Specific heights can vary greatly on a foot-by-foot basis, but there are essentially three different kinds of foot arches—medium, high, and low.
The most “normal” of the three is a medium height. Someone who has this kind of foot arch is likely going to pronate in a neutral, efficient manner and probably won’t have any issues from it.
Before we go further, let’s take a quick moment to get you up to speed on pronation.
What’s the deal with pronation?
Pronation is a completely natural process feet undergo with every step. Basically, this refers to a roughly fifteen-percent inward rotation that takes place starting with the heel strike of a landing foot and proceeding through the final push of the toes off the ground.
So why do we pronate? After all, do feet really need to rotate during the ground portion of a step?
In short – yes, they do.
See, this is a very important biomechanical process on account of the tremendous amounts of force we all place on our lower limbs.
The odds are pretty decent you aren’t aware of this, but when a foot lands and our weight shifts onto it, the actual force load is greater than how much we weigh. In fact, those forces can be as great as two times our bodyweight.
And that’s just when we walk! Running increases the forces to as much as four times our bodyweight with every step.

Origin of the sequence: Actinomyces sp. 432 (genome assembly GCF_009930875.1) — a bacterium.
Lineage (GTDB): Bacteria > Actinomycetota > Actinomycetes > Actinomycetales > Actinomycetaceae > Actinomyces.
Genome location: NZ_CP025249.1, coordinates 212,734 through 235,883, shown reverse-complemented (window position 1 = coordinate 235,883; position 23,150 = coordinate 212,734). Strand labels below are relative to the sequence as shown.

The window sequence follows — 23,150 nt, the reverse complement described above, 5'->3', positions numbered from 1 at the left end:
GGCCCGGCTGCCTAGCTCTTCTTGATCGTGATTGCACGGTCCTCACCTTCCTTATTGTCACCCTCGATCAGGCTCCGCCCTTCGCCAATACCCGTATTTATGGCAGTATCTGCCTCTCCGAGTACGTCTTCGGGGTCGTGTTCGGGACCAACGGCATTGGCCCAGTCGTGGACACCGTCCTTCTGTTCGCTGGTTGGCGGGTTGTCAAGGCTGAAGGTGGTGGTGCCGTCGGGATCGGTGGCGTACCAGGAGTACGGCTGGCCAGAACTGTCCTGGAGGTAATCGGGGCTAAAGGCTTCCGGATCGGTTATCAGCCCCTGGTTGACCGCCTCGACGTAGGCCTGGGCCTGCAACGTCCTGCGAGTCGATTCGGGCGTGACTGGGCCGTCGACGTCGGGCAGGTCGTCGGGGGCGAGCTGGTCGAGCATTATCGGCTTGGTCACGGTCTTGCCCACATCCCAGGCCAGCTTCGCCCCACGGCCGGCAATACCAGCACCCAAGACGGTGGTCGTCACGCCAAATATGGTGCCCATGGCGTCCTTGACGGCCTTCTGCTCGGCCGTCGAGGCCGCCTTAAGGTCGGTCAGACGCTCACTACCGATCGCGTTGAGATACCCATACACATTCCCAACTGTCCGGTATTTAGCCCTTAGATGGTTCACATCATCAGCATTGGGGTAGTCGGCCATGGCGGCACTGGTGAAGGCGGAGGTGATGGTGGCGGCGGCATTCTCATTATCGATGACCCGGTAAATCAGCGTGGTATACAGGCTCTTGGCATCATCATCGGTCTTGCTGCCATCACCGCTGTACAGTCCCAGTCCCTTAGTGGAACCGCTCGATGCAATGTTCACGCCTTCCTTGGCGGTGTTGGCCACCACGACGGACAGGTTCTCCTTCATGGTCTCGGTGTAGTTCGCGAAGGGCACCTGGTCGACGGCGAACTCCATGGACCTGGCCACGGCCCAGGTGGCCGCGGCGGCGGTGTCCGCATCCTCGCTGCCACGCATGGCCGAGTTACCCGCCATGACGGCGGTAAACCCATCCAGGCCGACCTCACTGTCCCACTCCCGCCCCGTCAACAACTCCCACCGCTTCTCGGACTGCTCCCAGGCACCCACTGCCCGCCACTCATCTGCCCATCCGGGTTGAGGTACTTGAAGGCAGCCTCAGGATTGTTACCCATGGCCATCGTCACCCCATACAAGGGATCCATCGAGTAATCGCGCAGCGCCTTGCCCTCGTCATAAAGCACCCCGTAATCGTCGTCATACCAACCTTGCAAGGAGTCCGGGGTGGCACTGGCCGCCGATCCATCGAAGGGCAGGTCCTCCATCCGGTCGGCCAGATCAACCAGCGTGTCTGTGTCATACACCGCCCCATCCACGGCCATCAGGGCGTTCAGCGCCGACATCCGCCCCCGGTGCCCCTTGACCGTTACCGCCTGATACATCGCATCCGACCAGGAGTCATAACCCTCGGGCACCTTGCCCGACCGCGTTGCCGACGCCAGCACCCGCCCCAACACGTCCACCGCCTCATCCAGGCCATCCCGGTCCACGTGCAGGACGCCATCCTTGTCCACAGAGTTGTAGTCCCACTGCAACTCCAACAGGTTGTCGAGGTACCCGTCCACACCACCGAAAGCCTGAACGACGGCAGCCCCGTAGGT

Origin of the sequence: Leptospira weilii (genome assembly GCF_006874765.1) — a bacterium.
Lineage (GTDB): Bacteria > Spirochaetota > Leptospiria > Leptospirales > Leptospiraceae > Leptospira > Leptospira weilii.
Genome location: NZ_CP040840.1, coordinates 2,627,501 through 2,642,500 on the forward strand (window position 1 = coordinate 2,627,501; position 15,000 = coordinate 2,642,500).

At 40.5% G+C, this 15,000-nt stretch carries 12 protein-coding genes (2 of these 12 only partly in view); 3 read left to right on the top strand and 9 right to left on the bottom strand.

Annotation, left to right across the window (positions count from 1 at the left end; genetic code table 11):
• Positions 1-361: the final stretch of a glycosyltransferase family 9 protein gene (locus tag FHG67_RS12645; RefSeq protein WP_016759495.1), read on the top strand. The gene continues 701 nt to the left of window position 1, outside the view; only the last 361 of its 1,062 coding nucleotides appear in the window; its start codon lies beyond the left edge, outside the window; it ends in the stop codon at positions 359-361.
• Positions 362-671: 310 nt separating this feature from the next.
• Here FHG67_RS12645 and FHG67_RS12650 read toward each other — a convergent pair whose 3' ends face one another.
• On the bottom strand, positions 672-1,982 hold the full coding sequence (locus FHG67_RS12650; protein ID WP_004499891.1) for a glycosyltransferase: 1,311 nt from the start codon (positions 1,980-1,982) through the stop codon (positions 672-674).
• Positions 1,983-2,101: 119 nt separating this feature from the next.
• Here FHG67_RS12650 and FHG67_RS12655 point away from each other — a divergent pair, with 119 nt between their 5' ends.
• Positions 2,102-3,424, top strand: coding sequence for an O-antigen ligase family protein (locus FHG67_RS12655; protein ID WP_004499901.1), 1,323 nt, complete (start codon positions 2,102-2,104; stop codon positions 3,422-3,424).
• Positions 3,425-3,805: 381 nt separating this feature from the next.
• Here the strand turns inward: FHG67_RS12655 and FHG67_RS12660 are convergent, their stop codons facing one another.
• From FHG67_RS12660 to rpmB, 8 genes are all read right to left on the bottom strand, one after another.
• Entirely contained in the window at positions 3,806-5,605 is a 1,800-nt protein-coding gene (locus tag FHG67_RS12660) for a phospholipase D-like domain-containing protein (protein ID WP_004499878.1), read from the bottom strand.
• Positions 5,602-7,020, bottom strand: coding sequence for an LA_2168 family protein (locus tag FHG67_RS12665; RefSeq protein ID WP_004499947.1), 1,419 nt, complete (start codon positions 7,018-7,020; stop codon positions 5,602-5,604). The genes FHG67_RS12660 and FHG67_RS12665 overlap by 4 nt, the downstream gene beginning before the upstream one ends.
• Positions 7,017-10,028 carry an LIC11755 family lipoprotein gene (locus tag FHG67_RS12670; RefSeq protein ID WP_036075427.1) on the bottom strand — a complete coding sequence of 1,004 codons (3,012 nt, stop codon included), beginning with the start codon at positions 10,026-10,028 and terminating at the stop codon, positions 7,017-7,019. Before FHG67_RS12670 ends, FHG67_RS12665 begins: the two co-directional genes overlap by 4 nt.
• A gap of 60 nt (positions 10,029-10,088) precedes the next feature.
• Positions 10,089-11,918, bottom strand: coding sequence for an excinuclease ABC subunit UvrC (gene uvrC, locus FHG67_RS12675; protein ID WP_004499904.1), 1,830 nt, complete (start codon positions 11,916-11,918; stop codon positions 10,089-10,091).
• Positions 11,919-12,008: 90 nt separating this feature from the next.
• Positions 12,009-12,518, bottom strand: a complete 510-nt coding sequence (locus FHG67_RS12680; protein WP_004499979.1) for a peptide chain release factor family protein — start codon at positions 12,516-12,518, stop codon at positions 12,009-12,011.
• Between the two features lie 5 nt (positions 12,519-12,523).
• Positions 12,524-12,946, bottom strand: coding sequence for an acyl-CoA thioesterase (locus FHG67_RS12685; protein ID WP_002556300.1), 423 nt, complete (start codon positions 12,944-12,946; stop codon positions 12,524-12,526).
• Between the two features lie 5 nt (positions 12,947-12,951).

All of that force adds up, and especially when you consider the fact an average person takes 10,000 steps in an normal day. (Whereas that figure might be skewed a bit by those who take considerably more steps than others—like runners, military service-people, etc.—even less-active people still take thousands of steps daily.)
Pronation is one of the ways our bodies are able to handle all of the cumulative physical strain. It disperses the forces in a fairly equitable manner – and this serves to prevent any one area from receiving more than its fair share (and hold that thought for a second).
Arch height, pronation, and force loads, oh my!
Okay, now that we’ve covered pronation, it’s time to connect arch height, pronation patterns, and force loads, and then see how this all relates to orthotic devices!
We’ve already established that arches of medium height generally result in neutral pronation. When foot arches are either low or high, it impacts this process.
Low foot arches flatten quickly after the heel strikes the ground – but it still takes time before the toes are going to push off the ground. Until they do, the foot continues its inward rotation. This takes it beyond the ideal “fifteen percent” mark.
When a foot pronates excessively like that, we call it overpronation.
Conversely, high foot arches (cavus foot) start to flatten late in the process. As you might expect, this means they do not pronate nearly enough, and this is called supination.
Overpronation and supination might not sound like big issues—“The foot just rotates too much or not enough. What’s the big deal?”—but it’s important to remember the reason behind pronation – evenly distributing force loads.
Someone who overpronates ends up placing too much force on the inner edge of the foot, and especially the joint at the base of the big toe. With supination, too much force is placed on the outer edge of the foot.
And this is where orthotic therapy comes into play.
Depending on your specific case, we might prescribe a pair of custom devices to help your feet move in a more natural and efficient manner when you walk or run.